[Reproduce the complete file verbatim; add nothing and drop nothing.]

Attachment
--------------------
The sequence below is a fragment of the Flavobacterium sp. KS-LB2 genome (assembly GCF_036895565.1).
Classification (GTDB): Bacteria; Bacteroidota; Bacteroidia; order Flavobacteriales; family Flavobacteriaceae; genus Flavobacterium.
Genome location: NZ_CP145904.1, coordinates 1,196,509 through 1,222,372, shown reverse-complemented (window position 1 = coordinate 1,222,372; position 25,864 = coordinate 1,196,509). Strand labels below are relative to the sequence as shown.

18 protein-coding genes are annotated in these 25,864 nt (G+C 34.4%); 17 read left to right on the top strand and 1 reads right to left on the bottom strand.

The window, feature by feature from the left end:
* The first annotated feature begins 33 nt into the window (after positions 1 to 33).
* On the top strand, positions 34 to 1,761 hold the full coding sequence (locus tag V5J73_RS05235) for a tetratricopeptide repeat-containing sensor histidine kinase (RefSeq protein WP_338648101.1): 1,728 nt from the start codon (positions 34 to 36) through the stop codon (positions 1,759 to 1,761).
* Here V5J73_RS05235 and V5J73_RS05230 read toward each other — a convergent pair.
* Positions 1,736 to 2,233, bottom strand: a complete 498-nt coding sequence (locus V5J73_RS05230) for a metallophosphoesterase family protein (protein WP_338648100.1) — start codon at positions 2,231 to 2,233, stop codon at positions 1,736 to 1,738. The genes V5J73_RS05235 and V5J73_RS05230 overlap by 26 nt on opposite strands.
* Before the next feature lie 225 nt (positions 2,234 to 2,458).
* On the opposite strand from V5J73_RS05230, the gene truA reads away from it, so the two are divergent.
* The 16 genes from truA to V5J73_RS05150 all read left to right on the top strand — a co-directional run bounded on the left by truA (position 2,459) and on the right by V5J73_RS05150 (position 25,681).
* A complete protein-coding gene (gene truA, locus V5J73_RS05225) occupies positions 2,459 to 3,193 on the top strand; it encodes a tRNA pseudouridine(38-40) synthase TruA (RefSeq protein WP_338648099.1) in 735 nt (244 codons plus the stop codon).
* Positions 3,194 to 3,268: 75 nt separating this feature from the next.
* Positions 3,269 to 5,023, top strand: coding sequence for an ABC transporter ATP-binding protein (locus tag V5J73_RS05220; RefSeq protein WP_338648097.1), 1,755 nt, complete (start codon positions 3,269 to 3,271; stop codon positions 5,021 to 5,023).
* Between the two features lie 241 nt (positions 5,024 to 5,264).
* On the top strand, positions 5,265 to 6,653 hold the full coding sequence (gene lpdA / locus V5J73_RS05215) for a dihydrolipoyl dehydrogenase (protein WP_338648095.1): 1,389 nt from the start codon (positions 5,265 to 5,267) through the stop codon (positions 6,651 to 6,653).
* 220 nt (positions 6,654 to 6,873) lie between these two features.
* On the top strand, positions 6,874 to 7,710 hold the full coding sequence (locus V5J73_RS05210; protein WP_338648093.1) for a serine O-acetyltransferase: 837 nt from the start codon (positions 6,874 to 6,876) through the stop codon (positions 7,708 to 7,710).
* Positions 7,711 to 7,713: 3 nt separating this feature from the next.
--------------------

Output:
The sequence below is a fragment of the Flavobacterium sp. KS-LB2 genome (assembly GCF_036895565.1).
Classification (GTDB): Bacteria; Bacteroidota; Bacteroidia; order Flavobacteriales; family Flavobacteriaceae; genus Flavobacterium.
Genome location: NZ_CP145904.1, coordinates 1,196,509 through 1,222,372, shown reverse-complemented (window position 1 = coordinate 1,222,372; position 25,864 = coordinate 1,196,509). Strand labels below are relative to the sequence as shown.

18 protein-coding genes are annotated in these 25,864 nt (G+C 34.4%); 17 read left to right on the top strand and 1 reads right to left on the bottom strand.

The window, feature by feature from the left end:
* The first annotated feature begins 33 nt into the window (after positions 1 to 33).
* On the top strand, positions 34 to 1,761 hold the full coding sequence (locus tag V5J73_RS05235) for a tetratricopeptide repeat-containing sensor histidine kinase (RefSeq protein WP_338648101.1): 1,728 nt from the start codon (positions 34 to 36) through the stop codon (positions 1,759 to 1,761).
* Here V5J73_RS05235 and V5J73_RS05230 read toward each other — a convergent pair.
* Positions 1,736 to 2,233, bottom strand: a complete 498-nt coding sequence (locus V5J73_RS05230) for a metallophosphoesterase family protein (protein WP_338648100.1) — start codon at positions 2,231 to 2,233, stop codon at positions 1,736 to 1,738. The genes V5J73_RS05235 and V5J73_RS05230 overlap by 26 nt on opposite strands.
* Before the next feature lie 225 nt (positions 2,234 to 2,458).
* On the opposite strand from V5J73_RS05230, the gene truA reads away from it, so the two are divergent.
* The 16 genes from truA to V5J73_RS05150 all read left to right on the top strand — a co-directional run bounded on the left by truA (position 2,459) and on the right by V5J73_RS05150 (position 25,681).
* A complete protein-coding gene (gene truA, locus V5J73_RS05225) occupies positions 2,459 to 3,193 on the top strand; it encodes a tRNA pseudouridine(38-40) synthase TruA (RefSeq protein WP_338648099.1) in 735 nt (244 codons plus the stop codon).
* Positions 3,194 to 3,268: 75 nt separating this feature from the next.
* Positions 3,269 to 5,023, top strand: coding sequence for an ABC transporter ATP-binding protein (locus tag V5J73_RS05220; RefSeq protein WP_338648097.1), 1,755 nt, complete (start codon positions 3,269 to 3,271; stop codon positions 5,021 to 5,023).
* Between the two features lie 241 nt (positions 5,024 to 5,264).
* On the top strand, positions 5,265 to 6,653 hold the full coding sequence (gene lpdA / locus V5J73_RS05215) for a dihydrolipoyl dehydrogenase (protein WP_338648095.1): 1,389 nt from the start codon (positions 5,265 to 5,267) through the stop codon (positions 6,651 to 6,653).
* 220 nt (positions 6,654 to 6,873) lie between these two features.
* On the top strand, positions 6,874 to 7,710 hold the full coding sequence (locus V5J73_RS05210; protein WP_338648093.1) for a serine O-acetyltransferase: 837 nt from the start codon (positions 6,874 to 6,876) through the stop codon (positions 7,708 to 7,710).
* Positions 7,711 to 7,713: 3 nt separating this feature from the next.